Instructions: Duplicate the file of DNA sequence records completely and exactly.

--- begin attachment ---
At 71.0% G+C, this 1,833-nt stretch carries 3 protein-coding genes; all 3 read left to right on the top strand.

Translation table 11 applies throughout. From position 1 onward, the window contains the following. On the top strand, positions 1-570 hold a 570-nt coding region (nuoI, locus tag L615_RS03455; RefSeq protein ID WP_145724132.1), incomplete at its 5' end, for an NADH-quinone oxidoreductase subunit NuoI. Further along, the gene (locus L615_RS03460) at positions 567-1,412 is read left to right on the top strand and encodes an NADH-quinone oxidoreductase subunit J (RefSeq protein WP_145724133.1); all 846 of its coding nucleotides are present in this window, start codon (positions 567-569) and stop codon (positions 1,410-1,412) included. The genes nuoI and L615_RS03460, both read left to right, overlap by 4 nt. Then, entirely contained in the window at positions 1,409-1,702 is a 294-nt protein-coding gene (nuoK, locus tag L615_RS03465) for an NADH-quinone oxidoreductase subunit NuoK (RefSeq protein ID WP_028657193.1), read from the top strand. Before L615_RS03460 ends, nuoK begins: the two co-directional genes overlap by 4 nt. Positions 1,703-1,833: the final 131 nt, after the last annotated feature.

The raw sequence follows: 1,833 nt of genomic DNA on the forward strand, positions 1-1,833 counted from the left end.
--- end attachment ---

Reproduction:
At 71.0% G+C, this 1,833-nt stretch carries 3 protein-coding genes; all 3 read left to right on the top strand.

Translation table 11 applies throughout. From position 1 onward, the window contains the following. On the top strand, positions 1-570 hold a 570-nt coding region (nuoI, locus tag L615_RS03455; RefSeq protein ID WP_145724132.1), incomplete at its 5' end, for an NADH-quinone oxidoreductase subunit NuoI. Further along, the gene (locus L615_RS03460) at positions 567-1,412 is read left to right on the top strand and encodes an NADH-quinone oxidoreductase subunit J (RefSeq protein WP_145724133.1); all 846 of its coding nucleotides are present in this window, start codon (positions 567-569) and stop codon (positions 1,410-1,412) included. The genes nuoI and L615_RS03460, both read left to right, overlap by 4 nt. Then, entirely contained in the window at positions 1,409-1,702 is a 294-nt protein-coding gene (nuoK, locus tag L615_RS03465) for an NADH-quinone oxidoreductase subunit NuoK (RefSeq protein ID WP_028657193.1), read from the top strand. Before L615_RS03460 ends, nuoK begins: the two co-directional genes overlap by 4 nt. Positions 1,703-1,833: the final 131 nt, after the last annotated feature.

The raw sequence follows: 1,833 nt of genomic DNA on the forward strand, positions 1-1,833 counted from the left end.